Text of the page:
The US-China ceasefire
The two largest economies were brought to the discussion table to manage the pertaining trade deficit instead of constant retaliation
A significant outcome of the summit at Buenos Aires in Argentina was the temporary truce of trade between the USA and China. The truce has provided breathing space for a consensual adjustment of trade deficit.
The US-China trade war crippled the global trade after President Trump strengthened protectionism to safeguard American job seekers from the Chinese onslaught of export. It imposed 25 per cent tariff on steel and aluminium and proposed another 25 per cent tariff on $200 billion imports from China, beginning from January 2019.
The trade ceasefire for 90 days gives a breathing time to China to reduce the trade deficit by increasing imports of agriculture products from the USA and to exit tit-for-tat action by withdrawing the high tariff on American cars.
Four factors are believed to have played a role in the softening of the trade tussle. First, it was USA's rhetoric shift from safeguarding American jobs to contain Chinese acquisition of technological power. This would have challenged USA's global hegemony. In a report by USTR, it was revealed that China adopted "forced" technology transfer by making market access conditional to technology transfer. At the summit, China agreed to negotiate immediately on "forced" technology transfer, intellectual property rights and cyber threats.
Second, the trade war started to bite American farmers and some manufacturers. The stock market was down, erasing the benefits which stemmed from 2018 gain amid trade jittery. Third, the domestic compulsion of Xi Jinping to protect China's economy from any further slowdown and the concurrent impact on the forthcoming US Presidential election in 2020 presumably softened both leaders to cease aggressive attempts. Fourth, IMF downgraded the growth rates of both China and USA in 2019, citing the impact of the trade war. It forecasted that the growth of China and the USA would decline from 6.4 and 2.7 per cent and 6.2 and 2.5 per cent respectively in 2019.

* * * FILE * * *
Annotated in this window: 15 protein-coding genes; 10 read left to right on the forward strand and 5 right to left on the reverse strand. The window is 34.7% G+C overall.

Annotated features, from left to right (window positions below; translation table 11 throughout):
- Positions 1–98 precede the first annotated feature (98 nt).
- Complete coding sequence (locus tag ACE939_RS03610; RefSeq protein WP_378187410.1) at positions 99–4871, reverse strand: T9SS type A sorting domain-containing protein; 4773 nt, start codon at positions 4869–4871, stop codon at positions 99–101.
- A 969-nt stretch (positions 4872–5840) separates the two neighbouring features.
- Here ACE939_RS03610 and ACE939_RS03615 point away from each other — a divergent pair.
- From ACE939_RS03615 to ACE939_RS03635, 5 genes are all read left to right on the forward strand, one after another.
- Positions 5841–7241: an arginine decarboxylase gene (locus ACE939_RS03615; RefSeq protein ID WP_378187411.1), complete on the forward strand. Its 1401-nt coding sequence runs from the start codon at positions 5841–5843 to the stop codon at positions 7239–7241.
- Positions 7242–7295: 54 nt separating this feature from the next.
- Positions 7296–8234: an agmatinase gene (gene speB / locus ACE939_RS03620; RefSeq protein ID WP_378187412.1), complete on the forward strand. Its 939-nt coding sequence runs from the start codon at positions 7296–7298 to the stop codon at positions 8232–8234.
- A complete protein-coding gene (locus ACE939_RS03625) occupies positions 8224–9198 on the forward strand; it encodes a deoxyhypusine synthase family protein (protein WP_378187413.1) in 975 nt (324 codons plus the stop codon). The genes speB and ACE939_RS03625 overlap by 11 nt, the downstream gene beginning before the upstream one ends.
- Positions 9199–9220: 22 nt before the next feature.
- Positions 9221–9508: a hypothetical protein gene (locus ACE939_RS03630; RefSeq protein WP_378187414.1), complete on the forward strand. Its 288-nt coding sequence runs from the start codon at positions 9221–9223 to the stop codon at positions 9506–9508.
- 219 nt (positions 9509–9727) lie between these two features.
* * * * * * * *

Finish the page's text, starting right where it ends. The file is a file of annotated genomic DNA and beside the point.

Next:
Whether or not the truce lingers after 90 days, the climb down made a breakthrough in melting the ice and bringing the world's largest two economies on the discussion table. The truce gives an opportunity for India to balance its power game with China and RCEP, where China is the major stakeholder. Paradoxically, trade war was not a bane for India. It was rather propitious for warming up economic ties with China.
China is an export based economy. The USA has been the driving force for the Chinese economy since it is the biggest importer of Chinese goods. Nearly one-fifth of Chinese goods are exported to the USA annually. With the onslaught of tariff war, Chinese goods became expensive and it caused a major dent to China's exports and eventually imparted shadow on the Chinese economy.
Threatened by the US market closure, China diverted attention to India, which is considered a big global consuming market. With a high growth trajectory, India provides a bigger market for Chinese goods, which, it is believed, will counterbalance the damage to export to the USA.
On the trade front, China agreed to increase import of agricultural products from India, which hitherto were imported from the USA. Soybean is a case in point. China reduced import tariff on soybean meal from India to encourage exports. It is unlikely that the temporary truce will halt India's new export opportunities to China.
RCEP – the largest trade block comprising of ASEAN plus six countries - received a new lease of life after the trade war as India softened its opposition. Since the beginning, India was opposing the launch of RCEP without service trade, such as IT services. It also expressed concern for fair trade in the block apprehending that it would pave the way for the backdoor entry of Chinese goods to the Indian market.
The trade war helped China woo the support of members of RCEP, particularly ASEAN countries, coaxing them that the trade block would emerge as a major export destination for them after the USA hardened its protectionism. China is the biggest export destination for ASEAN, followed by the USA. Duty-free entry in RCEP will bolster ASEAN's export to China, unleashing a new lease of life to offset the damage caused by US high tariff.
With the trade war tapering, RCEP loses its strength in the global trade. This will concurrently strengthen India's non-committal stand to the block, with the USA relaxing its market. The USA is the second biggest export destination of India.
(The views expressed are strictly personal)